query_parameters

Returns a reference to a hash containing query string ( GET ) parameters. This hash reference is Hash::MultiValue object.

body_parameters

Returns a reference to a hash containing posted parameters in the request body ( POST ). As with "query_parameters", the hash reference is a Hash::MultiValue object.

parameters

Returns a Hash::MultiValue hash reference containing (merged) GET and POST parameters.

content, raw_body

Returns the request content in an undecoded byte string for POST requests.

uri

Returns an URI object for the current request. The URI is constructed using various environment values such as "SCRIPT_NAME", "PATH_INFO", "QUERY_STRING", "HTTP_HOST", "SERVER_NAME" and "SERVER_PORT".

Every time this method is called it returns a new, cloned URI object.

base

Returns an URI object for the base path of current request. This is like "uri" but only contains up to "SCRIPT_NAME" where your application is hosted at.

Every time this method is called it returns a new, cloned URI object.

user

Returns "REMOTE_USER" if it’s set.

headers

Returns an HTTP::Headers object containing the headers for the current request.

uploads

Returns a reference to a hash containing uploads. The hash reference is a Hash::MultiValue object and values are Plack::Request::Upload objects.

content_encoding

Shortcut to $req−>headers−>content_encoding.

content_length

Shortcut to $req−>headers−>content_length.

content_type

Shortcut to $req−>headers−>content_type.

header

Shortcut to $req−>headers−>header.

referer

Shortcut to $req−>headers−>referer.

user_agent

Shortcut to $req−>headers−>user_agent.

param

Returns GET and POST parameters with a CGI .pm−compatible param method. This is an alternative method for accessing parameters in $req−>parameters. Unlike CGI .pm, it does not allow setting or modifying query parameters.

    $value  = $req−>param( 'foo' );
    @values = $req−>param( 'foo' );
    @params = $req−>param;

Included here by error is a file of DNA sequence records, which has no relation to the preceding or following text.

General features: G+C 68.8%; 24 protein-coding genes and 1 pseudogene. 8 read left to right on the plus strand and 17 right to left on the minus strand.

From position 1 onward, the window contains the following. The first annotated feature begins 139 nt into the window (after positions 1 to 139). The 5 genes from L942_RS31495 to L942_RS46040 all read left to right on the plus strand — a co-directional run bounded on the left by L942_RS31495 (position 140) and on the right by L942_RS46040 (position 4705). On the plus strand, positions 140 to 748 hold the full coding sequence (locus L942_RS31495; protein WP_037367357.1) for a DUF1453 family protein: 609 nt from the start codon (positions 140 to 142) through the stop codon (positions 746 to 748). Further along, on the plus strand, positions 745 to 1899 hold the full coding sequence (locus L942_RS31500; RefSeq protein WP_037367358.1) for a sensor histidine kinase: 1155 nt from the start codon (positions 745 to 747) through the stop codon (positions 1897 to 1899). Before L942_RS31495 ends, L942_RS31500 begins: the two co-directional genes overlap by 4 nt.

upload

A convenient method to access $req−>uploads.

    $upload  = $req−>upload('field');
    @uploads = $req−>upload('field');
    @fields  = $req−>upload;
    for my $upload ( $req−>upload('field') ) {
        print $upload−>filename;
    }

new_response

  my $res = $req−>new_response;

Creates a new Plack::Response object. Handy to remove dependency on Plack::Response in your code for easy subclassing and duck typing in web application frameworks, as well as overriding Response generation in middlewares.

Hash::MultiValue parameters
Parameters that can take one or multiple values (i.e. "parameters", "query_parameters", "body_parameters" and "uploads") store the hash reference as a Hash::MultiValue object. This means you can use the hash reference as a plain hash where values are always scalars ( NOT array references), so you don’t need to code ugly and unsafe "ref ... eq 'ARRAY'" anymore.

And if you explicitly want to get multiple values of the same key, you can call the "get_all" method on it, such as:

  my @foo = $req−>query_parameters−>get_all('foo');

You can also call "get_one" to always get one parameter independent of the context (unlike "param"), and even call "mixed" (with Hash::MultiValue 0.05 or later) to get the traditional hash reference,

  my $params = $req−>parameters−>mixed;